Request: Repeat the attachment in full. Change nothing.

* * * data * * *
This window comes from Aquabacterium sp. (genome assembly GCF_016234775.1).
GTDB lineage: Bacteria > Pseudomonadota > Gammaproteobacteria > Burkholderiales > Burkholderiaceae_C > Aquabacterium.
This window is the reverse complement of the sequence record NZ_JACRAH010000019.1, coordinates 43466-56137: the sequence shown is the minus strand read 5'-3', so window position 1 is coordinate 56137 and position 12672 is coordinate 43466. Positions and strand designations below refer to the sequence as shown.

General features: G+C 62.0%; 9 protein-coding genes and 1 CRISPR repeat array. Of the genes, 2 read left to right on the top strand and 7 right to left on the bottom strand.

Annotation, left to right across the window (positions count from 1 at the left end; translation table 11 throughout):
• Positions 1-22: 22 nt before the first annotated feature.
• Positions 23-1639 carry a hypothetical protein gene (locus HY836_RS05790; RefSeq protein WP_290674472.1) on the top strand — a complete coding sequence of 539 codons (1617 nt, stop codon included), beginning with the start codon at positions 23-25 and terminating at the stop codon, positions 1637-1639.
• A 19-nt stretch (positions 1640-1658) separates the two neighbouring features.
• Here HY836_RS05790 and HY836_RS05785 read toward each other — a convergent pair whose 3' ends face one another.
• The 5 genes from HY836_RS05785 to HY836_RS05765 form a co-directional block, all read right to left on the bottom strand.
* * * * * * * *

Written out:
This window comes from Aquabacterium sp. (genome assembly GCF_016234775.1).
GTDB lineage: Bacteria > Pseudomonadota > Gammaproteobacteria > Burkholderiales > Burkholderiaceae_C > Aquabacterium.
This window is the reverse complement of the sequence record NZ_JACRAH010000019.1, coordinates 43466-56137: the sequence shown is the minus strand read 5'-3', so window position 1 is coordinate 56137 and position 12672 is coordinate 43466. Positions and strand designations below refer to the sequence as shown.

General features: G+C 62.0%; 9 protein-coding genes and 1 CRISPR repeat array. Of the genes, 2 read left to right on the top strand and 7 right to left on the bottom strand.

Annotation, left to right across the window (positions count from 1 at the left end; translation table 11 throughout):
• Positions 1-22: 22 nt before the first annotated feature.
• Positions 23-1639 carry a hypothetical protein gene (locus HY836_RS05790; RefSeq protein WP_290674472.1) on the top strand — a complete coding sequence of 539 codons (1617 nt, stop codon included), beginning with the start codon at positions 23-25 and terminating at the stop codon, positions 1637-1639.
• A 19-nt stretch (positions 1640-1658) separates the two neighbouring features.
• Here HY836_RS05790 and HY836_RS05785 read toward each other — a convergent pair whose 3' ends face one another.
• The 5 genes from HY836_RS05785 to HY836_RS05765 form a co-directional block, all read right to left on the bottom strand.